In fact, subscription publishers have already employed the “freemium” model, come to think of it — page charges for extra pages beyond a minimum, color charges, and so forth. I should have worked that into the post. If PeerJ borrows this model and makes it work in the OA space, it may breathe new life into it overall.
It will interesting, but I couldn’t wait to make my guess based on a combination of limited options, real cash flow requirements, and hints in the sparse pre-launch language.
Kent, you’ve outlined some thoughtful issues, particularly about how this new journal will attempt to manage cash-flow. Peter Binfield is bright and shows a lot of business acumen without the ideological baggage that often comes along with new ventures. While people have been talking about disaggregating the functions of publishing for a decade, no one has come up with a workable model. PeerJ may be that model.
BMC pioneered the OA-APC model as we know it, but they were also the first to offer annual memberships to institutions to help pay the freight. As I argued years ago, these were simply library subscriptions by another name. The arXiv also relies on annual institutional support, but was leery with using the word “subscription,” dropping it for “collaborative support model.”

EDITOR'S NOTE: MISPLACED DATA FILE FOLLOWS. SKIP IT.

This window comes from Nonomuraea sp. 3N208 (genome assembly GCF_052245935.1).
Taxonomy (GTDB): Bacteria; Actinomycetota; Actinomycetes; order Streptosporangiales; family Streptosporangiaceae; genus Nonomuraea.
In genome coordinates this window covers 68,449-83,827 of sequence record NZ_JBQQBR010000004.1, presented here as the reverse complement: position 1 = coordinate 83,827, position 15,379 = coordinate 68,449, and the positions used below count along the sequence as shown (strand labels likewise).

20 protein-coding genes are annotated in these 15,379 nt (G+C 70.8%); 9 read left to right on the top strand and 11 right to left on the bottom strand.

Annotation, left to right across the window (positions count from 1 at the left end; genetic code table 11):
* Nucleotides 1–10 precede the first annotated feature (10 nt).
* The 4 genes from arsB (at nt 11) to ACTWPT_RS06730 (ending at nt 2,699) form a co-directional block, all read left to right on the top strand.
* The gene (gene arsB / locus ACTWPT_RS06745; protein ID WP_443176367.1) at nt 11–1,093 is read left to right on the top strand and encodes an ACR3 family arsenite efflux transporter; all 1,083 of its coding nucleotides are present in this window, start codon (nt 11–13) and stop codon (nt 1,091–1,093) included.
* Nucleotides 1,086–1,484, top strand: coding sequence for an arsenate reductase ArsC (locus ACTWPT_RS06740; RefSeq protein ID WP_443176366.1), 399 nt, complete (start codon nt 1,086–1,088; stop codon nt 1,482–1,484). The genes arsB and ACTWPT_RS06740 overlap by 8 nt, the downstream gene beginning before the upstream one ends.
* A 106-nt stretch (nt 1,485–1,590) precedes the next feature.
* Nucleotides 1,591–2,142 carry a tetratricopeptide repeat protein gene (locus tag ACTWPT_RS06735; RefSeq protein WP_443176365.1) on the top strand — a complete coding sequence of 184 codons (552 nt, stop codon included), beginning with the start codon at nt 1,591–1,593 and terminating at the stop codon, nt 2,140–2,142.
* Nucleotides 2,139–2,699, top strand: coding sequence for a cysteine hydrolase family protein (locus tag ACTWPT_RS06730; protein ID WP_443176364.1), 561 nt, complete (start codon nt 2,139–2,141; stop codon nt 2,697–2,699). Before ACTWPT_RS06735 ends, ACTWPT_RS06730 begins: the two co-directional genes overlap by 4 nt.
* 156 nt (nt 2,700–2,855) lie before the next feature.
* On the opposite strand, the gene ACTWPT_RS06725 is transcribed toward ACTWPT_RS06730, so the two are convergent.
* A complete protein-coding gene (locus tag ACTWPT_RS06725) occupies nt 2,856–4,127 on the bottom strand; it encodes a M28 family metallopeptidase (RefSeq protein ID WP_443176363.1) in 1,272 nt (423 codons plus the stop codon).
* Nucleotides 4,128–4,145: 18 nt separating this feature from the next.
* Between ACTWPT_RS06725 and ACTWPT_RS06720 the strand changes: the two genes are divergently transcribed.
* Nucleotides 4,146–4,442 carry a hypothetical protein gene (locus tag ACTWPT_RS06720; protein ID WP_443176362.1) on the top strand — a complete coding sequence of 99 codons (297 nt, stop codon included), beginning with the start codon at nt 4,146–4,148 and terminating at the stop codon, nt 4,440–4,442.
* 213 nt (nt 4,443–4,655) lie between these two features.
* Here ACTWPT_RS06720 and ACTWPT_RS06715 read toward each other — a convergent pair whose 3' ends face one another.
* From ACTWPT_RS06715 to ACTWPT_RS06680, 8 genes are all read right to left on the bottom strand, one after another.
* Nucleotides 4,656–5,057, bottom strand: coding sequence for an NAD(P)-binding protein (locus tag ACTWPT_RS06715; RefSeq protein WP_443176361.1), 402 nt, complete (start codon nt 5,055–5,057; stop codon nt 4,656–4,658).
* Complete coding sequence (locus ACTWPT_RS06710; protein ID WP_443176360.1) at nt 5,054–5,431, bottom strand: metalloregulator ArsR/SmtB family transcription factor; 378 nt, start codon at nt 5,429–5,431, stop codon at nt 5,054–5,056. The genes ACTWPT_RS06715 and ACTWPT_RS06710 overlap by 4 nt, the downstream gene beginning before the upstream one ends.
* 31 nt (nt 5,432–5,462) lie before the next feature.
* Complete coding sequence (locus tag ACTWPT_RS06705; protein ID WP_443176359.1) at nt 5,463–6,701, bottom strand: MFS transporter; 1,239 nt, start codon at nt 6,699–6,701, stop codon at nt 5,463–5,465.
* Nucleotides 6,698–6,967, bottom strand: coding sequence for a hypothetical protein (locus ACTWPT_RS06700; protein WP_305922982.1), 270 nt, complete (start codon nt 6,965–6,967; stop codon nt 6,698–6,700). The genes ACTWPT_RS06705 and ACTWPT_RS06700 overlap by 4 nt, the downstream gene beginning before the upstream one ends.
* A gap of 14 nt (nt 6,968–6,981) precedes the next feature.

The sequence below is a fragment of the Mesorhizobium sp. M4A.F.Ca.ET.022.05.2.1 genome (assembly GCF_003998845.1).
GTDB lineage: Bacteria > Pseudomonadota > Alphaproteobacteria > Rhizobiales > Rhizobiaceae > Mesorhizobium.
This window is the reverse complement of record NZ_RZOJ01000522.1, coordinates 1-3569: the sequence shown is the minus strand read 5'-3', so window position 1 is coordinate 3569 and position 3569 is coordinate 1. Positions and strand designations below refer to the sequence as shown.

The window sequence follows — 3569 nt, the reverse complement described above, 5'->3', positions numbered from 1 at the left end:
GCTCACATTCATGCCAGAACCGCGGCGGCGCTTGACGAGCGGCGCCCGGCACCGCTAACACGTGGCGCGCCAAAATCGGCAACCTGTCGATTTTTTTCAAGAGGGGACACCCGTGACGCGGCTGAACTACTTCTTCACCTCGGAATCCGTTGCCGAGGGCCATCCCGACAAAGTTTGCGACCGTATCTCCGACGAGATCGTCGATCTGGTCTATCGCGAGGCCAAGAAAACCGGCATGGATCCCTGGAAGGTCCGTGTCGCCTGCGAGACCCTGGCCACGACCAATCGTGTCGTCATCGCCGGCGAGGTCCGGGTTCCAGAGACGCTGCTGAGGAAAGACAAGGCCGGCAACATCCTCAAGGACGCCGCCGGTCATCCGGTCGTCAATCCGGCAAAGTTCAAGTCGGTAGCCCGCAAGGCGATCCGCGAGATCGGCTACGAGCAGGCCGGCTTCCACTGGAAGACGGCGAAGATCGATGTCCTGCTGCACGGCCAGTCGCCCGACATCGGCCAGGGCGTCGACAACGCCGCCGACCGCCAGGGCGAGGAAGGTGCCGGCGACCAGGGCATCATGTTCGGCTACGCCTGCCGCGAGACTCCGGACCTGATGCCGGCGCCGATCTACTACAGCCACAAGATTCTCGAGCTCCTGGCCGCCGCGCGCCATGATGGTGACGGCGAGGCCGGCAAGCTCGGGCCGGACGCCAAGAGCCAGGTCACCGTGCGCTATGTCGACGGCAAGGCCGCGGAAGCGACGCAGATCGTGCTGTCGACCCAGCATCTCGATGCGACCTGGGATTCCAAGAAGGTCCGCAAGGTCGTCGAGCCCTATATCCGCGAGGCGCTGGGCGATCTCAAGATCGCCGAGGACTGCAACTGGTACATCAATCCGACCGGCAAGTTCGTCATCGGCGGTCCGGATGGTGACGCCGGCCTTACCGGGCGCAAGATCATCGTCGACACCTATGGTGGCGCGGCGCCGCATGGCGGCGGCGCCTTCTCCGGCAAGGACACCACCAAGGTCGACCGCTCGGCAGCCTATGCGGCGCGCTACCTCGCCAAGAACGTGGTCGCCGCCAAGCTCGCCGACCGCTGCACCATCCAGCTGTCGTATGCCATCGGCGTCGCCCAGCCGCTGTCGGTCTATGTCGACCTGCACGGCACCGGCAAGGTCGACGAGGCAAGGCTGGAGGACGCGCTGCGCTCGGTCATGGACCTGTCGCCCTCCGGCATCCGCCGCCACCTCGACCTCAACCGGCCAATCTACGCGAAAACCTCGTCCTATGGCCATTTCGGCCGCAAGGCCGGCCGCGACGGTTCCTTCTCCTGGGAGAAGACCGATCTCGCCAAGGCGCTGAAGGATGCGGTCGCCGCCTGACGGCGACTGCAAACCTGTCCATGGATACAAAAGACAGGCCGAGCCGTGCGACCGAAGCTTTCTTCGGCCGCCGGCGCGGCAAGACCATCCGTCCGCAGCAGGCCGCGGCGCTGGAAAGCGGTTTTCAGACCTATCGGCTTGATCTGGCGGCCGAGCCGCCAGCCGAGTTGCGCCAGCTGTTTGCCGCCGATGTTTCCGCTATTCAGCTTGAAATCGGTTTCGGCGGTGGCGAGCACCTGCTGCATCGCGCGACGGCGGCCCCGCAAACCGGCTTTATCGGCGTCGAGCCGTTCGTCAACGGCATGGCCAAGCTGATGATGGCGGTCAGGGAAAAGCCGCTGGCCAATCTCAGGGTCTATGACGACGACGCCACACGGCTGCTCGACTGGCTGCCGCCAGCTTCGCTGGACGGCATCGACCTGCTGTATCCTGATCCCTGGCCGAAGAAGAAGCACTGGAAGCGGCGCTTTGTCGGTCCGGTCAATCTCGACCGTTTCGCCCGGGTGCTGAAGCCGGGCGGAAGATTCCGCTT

So, while PeerJ is offering a $99 individual membership, they may ultimately go after an institutional membership model where an organization (or more likely its library) pays a set fee so that any of its authors can publish for free. These institutions will likely negotiate for additional services on top of their basic membership price.